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Unravelling the mysteries of the brain

March 8, 2013

Unravelling the mysteries of the brain
Henry Dunn, a graduate student and researcher, conducts research that will help advance the treatment of mental health.

As a young boy, Henry Dunn had an unusual fascination about the brain and how it works.

“I loved thinking about ‘mind over matter’ as a kid, and wondering to what extent the mind can control things,” he confesses. “I’ve always found anything about the brain to be endlessly interesting.”

This boyhood curiosity has definitely prepared Henry for his current research as a PhD student in physiology at Western – exploring the molecular mechanisms that underlie stress, anxiety, depression and other mood disorders. “The more we understand the brain, the better we can understand depression and anxiety and how to provide better treatment,” says Henry, who is the first recipient of the Jonathan and Joshua Memorial Graduate Scholarship in Mental Health Research.

In the lab at the Schulich School of Medicine & Dentistry, Henry is focused on G protein-coupled receptors, which have a role in regulating all aspects of physiology, including mood and behaviour. These receptors are the targets of almost half of modern pharmaceuticals.

Henry’s research group has demonstrated that a “stress receptor” in the brain is capable of enhancing the activity of an “anxiety and depression receptor.” Interestingly, they found that the cross-talk between these two receptors was abolished when interrupting the interaction with a special subset of proteins.

His current work explores how these specific proteins can regulate particular receptors in the brain. “By better understanding the molecular mechanisms behind mood disorders, this research can pave the way for new drug design – potentially limiting the unwanted side-effects of modern psychiatric drugs,” he says.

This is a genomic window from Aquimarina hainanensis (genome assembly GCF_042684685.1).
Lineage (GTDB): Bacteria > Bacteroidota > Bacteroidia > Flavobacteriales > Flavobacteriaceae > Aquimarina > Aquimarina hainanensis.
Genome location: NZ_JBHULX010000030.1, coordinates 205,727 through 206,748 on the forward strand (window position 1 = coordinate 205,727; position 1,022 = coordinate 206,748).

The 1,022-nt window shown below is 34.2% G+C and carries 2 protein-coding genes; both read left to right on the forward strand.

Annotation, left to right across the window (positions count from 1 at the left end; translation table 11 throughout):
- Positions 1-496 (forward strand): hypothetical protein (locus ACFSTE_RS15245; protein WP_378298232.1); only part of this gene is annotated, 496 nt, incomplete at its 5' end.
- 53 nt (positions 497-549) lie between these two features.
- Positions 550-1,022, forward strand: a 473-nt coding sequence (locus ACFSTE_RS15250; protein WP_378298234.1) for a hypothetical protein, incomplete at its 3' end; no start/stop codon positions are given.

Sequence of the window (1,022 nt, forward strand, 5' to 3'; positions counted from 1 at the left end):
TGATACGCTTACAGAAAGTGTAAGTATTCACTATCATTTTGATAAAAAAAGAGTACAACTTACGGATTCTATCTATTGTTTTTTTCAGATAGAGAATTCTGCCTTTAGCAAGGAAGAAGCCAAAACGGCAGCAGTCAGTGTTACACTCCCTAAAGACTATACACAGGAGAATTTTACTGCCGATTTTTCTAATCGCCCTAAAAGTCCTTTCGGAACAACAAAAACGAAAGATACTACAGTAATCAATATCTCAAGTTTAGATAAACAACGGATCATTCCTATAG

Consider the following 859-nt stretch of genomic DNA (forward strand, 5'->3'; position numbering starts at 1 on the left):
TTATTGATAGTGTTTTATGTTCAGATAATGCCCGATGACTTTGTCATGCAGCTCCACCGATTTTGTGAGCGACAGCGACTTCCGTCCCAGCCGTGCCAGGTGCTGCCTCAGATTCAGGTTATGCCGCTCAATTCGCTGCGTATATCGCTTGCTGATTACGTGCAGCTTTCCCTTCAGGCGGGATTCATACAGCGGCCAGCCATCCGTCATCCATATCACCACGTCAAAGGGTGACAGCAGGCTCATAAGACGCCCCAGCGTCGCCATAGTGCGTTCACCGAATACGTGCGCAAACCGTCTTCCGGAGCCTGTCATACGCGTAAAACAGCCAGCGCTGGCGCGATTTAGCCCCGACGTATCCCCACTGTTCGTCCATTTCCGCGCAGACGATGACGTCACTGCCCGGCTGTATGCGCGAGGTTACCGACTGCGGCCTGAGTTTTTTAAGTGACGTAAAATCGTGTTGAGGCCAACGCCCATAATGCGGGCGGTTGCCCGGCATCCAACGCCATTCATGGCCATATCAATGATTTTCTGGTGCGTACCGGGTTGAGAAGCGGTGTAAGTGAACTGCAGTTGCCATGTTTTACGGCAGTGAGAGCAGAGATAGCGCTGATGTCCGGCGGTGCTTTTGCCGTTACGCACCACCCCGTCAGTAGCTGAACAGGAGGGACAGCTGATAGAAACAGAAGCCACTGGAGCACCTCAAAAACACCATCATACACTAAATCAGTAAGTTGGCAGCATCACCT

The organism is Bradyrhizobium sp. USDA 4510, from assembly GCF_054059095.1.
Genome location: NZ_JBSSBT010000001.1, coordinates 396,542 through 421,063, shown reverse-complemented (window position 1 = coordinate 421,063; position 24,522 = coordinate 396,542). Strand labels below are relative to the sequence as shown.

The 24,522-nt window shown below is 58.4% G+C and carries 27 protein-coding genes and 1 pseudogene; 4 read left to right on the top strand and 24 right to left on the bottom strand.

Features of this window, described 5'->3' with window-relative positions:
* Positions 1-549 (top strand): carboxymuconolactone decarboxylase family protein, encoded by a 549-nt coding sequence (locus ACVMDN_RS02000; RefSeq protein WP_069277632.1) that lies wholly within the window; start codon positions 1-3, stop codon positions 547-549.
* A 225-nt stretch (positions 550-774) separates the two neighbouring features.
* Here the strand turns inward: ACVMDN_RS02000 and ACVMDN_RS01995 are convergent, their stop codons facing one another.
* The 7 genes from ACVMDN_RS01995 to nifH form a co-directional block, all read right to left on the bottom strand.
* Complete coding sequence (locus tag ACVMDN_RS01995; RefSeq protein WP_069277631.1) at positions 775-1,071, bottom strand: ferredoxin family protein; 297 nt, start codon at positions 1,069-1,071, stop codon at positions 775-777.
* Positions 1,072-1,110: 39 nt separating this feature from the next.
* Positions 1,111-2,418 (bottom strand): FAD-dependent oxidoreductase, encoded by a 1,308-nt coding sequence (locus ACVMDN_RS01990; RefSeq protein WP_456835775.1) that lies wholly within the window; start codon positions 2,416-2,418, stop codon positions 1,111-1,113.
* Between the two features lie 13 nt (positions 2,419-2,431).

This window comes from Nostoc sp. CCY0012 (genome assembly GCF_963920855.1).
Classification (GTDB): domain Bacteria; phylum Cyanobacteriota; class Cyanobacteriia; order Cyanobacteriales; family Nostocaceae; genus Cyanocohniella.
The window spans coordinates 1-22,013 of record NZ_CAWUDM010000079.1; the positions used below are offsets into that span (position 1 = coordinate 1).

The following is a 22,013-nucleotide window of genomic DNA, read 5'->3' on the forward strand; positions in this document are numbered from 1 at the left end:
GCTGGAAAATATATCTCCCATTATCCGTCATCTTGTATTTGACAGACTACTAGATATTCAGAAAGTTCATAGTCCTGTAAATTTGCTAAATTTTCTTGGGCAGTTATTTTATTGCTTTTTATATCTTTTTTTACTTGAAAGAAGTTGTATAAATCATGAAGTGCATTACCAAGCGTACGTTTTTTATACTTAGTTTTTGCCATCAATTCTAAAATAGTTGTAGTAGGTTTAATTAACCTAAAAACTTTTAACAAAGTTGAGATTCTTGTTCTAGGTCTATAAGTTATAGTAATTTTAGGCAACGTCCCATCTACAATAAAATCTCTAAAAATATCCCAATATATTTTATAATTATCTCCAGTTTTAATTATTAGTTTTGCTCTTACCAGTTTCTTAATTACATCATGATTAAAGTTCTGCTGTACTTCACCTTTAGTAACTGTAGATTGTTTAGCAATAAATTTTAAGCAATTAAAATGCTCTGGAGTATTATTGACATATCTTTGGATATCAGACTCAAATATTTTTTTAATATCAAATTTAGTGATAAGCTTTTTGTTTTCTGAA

Ultimately, research conducted by Henry is advancing discoveries to improve the treatment of depression and anxiety. That goal makes his student award for mental health research particularly meaningful.

“I’m grateful to the donor for making this award possible,” he says. “There is limited financial assistance for students conducting research, so this scholarship provides great support to my work.”

Receiving the scholarship has also connected Henry to the benefits of his work. “I spend my days in the lab and can miss seeing the effect of what I’m doing,” he says. “So to meet the donor and know of his desire for mental health research creates a full picture for me – what I’m doing may better people’s lives.”

This article appeared in the Winter 2013 edition of Impact Western
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